First impression on unpacking the Q702 test unit was the solid feel and clean, minimalist styling.
Alienware invades with new notebook
- — 30 May, 2009 00:17
Ever since Dell bought a stake in Alienware, people have been wondering: What becomes of Dell's gaming-friendly XPS line? As of today, it goes away. Or at least it stops trying to cater to gaming enthusiasts. Henceforth, Dell-owned Alienware is the official game face of the organization. After all, Alienware also crafts game-centric mice, keyboards, headsets...and funky monitors. In fact, at next week's Electronic Entertainment Expo, Alienware plans to update everyone on its progress with a huge 42.8-inch curved monitor.
A big part of Dell/Alienware's gaming gambit involves aggressive expansion. An "All Powerful" campaign will launch as the brand attempts to expand its reach from 6 countries to 35. The first machine to show off Alienware's new message is the M17x laptop.
More Than Meets the Eye
Like the Alienware M17, the latest Alienware laptop looks to load up on features while still achieving a fairly reasonable price (US$1799 in this case). The base-level 17-inch machine will come with a host of perks that should earn a warm reception from gamers.
Among the configuration delights lurking under the anodized aluminum hood of the starter model are the following:
o A single 1GB nVidia GeForce GTX260M GPU (upgradable to dual 1GB nVidia GeForce GTX 280M GPUs for your sweet high-end graphic needs)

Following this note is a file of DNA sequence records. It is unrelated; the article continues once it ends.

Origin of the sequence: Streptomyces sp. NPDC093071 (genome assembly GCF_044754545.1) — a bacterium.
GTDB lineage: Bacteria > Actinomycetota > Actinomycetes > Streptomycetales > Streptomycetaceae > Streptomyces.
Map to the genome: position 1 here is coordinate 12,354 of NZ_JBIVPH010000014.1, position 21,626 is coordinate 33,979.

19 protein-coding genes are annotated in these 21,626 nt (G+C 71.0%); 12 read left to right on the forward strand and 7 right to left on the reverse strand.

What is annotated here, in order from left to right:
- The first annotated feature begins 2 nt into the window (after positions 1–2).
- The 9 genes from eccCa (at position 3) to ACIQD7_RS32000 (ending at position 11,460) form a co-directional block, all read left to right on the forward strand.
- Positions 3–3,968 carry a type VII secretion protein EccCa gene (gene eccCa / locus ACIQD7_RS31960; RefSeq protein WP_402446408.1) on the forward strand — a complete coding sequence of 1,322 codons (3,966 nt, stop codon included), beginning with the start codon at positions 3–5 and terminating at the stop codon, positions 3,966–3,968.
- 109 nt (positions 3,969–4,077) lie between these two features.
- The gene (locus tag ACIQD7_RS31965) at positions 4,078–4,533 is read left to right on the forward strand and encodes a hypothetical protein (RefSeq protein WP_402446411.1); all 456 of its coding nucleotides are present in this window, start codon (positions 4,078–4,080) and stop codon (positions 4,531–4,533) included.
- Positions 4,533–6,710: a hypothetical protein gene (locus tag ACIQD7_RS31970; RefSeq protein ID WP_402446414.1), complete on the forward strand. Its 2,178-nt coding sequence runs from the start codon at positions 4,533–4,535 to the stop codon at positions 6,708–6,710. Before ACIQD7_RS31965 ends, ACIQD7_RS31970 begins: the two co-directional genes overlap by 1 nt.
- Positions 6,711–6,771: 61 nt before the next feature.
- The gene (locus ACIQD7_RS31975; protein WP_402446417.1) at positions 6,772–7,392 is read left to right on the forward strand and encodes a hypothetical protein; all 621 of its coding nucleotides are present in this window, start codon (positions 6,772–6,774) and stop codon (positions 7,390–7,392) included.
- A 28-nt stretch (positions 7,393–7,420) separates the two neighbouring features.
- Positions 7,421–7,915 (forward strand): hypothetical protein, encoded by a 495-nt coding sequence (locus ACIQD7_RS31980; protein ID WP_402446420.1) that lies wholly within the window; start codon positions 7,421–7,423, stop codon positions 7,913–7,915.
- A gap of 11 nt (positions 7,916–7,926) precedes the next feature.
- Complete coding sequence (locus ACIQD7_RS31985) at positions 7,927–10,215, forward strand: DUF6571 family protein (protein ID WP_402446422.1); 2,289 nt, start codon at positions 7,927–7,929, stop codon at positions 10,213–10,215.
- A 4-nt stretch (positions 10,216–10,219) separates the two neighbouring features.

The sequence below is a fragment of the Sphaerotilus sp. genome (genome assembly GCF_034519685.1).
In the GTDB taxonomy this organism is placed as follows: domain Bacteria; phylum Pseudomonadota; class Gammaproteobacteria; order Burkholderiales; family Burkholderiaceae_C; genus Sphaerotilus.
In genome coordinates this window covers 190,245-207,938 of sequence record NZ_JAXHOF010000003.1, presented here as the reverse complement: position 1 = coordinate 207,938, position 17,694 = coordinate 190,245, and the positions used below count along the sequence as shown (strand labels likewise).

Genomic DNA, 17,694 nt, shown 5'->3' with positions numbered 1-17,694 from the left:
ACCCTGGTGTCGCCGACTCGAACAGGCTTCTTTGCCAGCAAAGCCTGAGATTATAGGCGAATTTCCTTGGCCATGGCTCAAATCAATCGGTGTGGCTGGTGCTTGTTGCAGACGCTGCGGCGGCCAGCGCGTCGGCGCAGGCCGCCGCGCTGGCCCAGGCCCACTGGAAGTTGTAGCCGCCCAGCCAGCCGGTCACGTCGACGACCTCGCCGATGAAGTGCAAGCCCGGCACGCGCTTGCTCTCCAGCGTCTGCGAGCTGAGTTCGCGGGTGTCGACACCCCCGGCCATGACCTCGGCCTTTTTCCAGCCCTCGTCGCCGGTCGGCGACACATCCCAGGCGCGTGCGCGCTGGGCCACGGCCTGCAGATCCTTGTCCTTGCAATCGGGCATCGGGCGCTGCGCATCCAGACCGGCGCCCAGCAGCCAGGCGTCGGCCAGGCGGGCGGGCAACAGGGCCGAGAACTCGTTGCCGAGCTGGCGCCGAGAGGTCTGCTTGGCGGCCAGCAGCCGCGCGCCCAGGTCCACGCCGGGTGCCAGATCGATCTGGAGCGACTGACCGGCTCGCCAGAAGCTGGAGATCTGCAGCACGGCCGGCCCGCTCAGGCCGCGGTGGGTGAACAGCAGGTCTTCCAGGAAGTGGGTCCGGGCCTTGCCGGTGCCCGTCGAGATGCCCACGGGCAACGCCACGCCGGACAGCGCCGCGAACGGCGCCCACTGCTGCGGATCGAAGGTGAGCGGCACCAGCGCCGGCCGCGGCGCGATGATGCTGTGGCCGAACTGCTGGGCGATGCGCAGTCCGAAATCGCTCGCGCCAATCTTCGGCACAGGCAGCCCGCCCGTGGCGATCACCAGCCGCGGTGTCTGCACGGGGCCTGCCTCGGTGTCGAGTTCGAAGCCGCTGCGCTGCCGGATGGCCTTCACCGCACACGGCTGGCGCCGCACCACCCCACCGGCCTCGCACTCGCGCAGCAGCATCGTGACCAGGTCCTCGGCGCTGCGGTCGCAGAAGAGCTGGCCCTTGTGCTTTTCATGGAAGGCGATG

o An Intel Core 2 Duo 2.4GHz P8600 CPU (upgradable to a Core 2 Extreme Quad-Core CPU)
o 4GB of RAM (Up to 8GB of 1333MHz DDR3 RAM)
o A 250GB 7200-rpm hard drive (upgradable to a 1TB 7200-rpm or to 512MB of solid-state storage capacity [Raid 1 or Raid 0]; users can swap out hard drives by removing the battery)
o A slot-loading DVD-RW drive (upgradable to dual-layer Blu-ray Disc)
o A nine-cell battery
o An nVidia GeForce 9400M G1 GPU with HybridPower technology (the big bonus here on the motherboard helps you get decent scaled-down graphics when you don't need the dual-card megaton firepower; it kicks in when plugged into AC power)
o 802.11n Wi-Fi
o An optional 1920-by-1200-resolution edge-to-edge LCD
Like any self-respecting desktop replacement, this laptop uses its monstrous size to accommodate a gaggle of ports. Crammed around the sides are a four-pin FireWire port, four USB plugs, an eSATA/USB combo port, an ExpressCard Slot, and an eight-in-one Media Card reader. The M17x also makes room for DisplayPort, HDMI, and VGA video-outs. A bunch of audio-out jacks for 6.1 sound provide a pretty strong indication that you won't be tempted to stick with the two built-in speakers. (Pro tip #1: It may not provide the best sound. We'll give you the lowdown once we get our hands on a review unit.)
Otherwise, the M17x comes with a pimp-my-rig-worthy lighting kit for the keyboard, numberpad, touchpad, and trim lights. (Pro tip #2: Don't bank on long battery life from this traveling arcade.) Want to optimize features or tweak the way the lights twinkle? Alienware still has its user-friendly performance-shifting software on hand.
For the moment, though, I'm working off a quick glance and limited interaction. My initial impression after a quick hands-on with the machine: It makes my short list of gaming machines with serious sex appeal. But that's before we've thrown our usual truckload of benchmarks at it. We'll just have to wait and see how the M17x stands up to the challenge of PC WorldBench 6.